Like many medical students, Mark Zaki, MD/MBA ’21, became interested in medicine because of an illness that befell a family member. His grandfather, being treated for idiopathic pulmonary fibrosis, underwent a successful double-lung transplant and fully recovered in three months. Then, two years later, his grandfather died from another condition: pancreatic cancer.
“I got to see the glamorous and heroic aspects of medicine but also the realistic and limited aspects of it as well,” said Zaki, a graduating MD/MBA candidate. “Throughout the experience, I learned a lot about the importance of connecting on a human level with patients.”
The importance of connection was furthered during Zaki’s years as an undergraduate at the University of Pittsburgh. While there, he worked as a tutor with a family of Somali refugees. Deeper conversations, he found, took place outside the classroom.
“One girl in the family started asking me about drug issues,” he recalled. “If I had only focused on the algebra and grammar associated with their homework assignments, I’d have missed such a core component of their story, their background, and how it influences their lives.”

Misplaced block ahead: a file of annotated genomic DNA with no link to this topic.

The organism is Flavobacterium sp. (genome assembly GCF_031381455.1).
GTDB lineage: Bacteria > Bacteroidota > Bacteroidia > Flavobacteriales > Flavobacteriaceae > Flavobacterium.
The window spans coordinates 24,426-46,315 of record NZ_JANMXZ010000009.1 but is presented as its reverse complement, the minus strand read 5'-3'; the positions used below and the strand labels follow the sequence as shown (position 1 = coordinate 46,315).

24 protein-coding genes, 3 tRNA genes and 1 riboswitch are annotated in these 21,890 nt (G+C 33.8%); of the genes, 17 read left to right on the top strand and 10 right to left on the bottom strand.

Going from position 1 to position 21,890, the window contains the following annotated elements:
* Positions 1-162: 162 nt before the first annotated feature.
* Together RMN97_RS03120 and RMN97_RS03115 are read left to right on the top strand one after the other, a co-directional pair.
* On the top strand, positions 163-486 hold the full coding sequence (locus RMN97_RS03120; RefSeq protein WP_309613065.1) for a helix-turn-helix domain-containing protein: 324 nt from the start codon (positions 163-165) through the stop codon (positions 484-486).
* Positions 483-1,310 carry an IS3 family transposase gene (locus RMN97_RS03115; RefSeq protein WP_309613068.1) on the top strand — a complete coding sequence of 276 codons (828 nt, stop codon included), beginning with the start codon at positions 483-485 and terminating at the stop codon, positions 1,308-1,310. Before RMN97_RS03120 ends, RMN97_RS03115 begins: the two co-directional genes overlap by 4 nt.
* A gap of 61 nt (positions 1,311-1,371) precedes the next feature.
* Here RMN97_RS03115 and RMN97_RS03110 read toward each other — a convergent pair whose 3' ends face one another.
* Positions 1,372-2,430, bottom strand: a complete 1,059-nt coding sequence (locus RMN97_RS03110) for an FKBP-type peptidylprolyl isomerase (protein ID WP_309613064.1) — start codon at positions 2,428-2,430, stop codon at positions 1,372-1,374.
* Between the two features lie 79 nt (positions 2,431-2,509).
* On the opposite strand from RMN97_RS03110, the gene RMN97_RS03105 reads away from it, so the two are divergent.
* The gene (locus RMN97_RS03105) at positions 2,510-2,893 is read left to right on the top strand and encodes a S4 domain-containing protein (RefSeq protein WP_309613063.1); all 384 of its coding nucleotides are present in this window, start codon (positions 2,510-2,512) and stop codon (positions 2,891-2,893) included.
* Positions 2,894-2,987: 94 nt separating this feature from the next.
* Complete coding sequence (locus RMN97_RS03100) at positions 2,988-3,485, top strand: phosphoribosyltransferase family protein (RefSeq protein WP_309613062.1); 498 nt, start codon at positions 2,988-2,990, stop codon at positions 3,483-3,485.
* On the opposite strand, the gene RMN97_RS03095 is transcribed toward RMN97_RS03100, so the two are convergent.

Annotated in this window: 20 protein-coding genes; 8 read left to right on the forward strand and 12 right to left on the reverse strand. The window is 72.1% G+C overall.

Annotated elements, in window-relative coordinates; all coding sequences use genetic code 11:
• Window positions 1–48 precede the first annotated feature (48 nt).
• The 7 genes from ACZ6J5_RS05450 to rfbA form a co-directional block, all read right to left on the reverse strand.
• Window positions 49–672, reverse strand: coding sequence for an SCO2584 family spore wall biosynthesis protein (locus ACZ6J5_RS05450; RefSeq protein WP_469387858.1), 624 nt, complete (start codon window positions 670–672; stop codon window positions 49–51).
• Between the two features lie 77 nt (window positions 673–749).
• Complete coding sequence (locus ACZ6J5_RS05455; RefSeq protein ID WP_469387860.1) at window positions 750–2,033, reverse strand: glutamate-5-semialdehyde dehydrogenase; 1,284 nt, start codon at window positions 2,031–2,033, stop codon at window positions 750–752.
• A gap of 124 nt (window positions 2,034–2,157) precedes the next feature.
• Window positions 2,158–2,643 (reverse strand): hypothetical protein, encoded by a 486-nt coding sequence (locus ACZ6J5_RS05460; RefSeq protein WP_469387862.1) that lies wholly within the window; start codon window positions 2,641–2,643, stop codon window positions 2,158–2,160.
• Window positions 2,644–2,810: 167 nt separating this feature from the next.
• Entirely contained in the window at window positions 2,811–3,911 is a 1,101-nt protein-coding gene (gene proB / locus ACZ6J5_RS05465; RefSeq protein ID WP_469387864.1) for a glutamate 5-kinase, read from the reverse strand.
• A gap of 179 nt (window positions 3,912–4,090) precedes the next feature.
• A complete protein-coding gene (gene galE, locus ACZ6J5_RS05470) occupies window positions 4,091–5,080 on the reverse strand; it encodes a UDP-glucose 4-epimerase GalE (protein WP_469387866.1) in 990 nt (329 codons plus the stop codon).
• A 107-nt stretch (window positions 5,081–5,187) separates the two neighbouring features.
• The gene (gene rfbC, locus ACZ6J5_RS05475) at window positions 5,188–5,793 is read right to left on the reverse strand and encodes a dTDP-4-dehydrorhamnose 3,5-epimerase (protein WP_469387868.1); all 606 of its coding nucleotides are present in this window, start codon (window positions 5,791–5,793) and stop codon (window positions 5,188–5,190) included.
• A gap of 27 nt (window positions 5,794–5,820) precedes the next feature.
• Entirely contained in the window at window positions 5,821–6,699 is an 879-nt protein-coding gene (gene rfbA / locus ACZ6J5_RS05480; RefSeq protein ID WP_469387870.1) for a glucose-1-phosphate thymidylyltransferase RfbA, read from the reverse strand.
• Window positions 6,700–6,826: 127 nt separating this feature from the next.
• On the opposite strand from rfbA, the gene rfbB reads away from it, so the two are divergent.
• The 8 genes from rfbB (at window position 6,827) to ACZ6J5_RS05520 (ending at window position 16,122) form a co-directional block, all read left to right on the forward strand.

After arriving at HMS, Zaki wanted to continue working with families in need, but couldn’t find an opportunity similar to the one he’d had in Pittsburgh. He discovered that certain of his classmates had also tutored children—and wished to continue. He developed an idea for a program that would bring HMS student together with students in a school in Mission Hill, a neighboring community.
That idea became the Mission Crimson program. Although some measure success in terms of accolades, program tutors measure their success in relationships shared with the students themselves. When an HMS tutor couldn’t be present one day, his student refused to work with anyone else. The tutor, he said, was like his big brother.
“To hear one of the middle-school students say something like that,” said Zaki, “really gives perspective.”
In the summer of 2018, Zaki traveled to Zambia for medical service. While there, Zaki realized that poor infrastructure was the main barrier to accessing medical care.
“If the roads weren’t paved or there wasn’t a functioning ambulance to get a patient to an appropriate health care setting, they couldn’t receive care.”
He realized that delivering proper health care meant understanding the entire health care environment, including stakeholders and financiers. It was a realization that led him to seek an MBA in addition to an MD.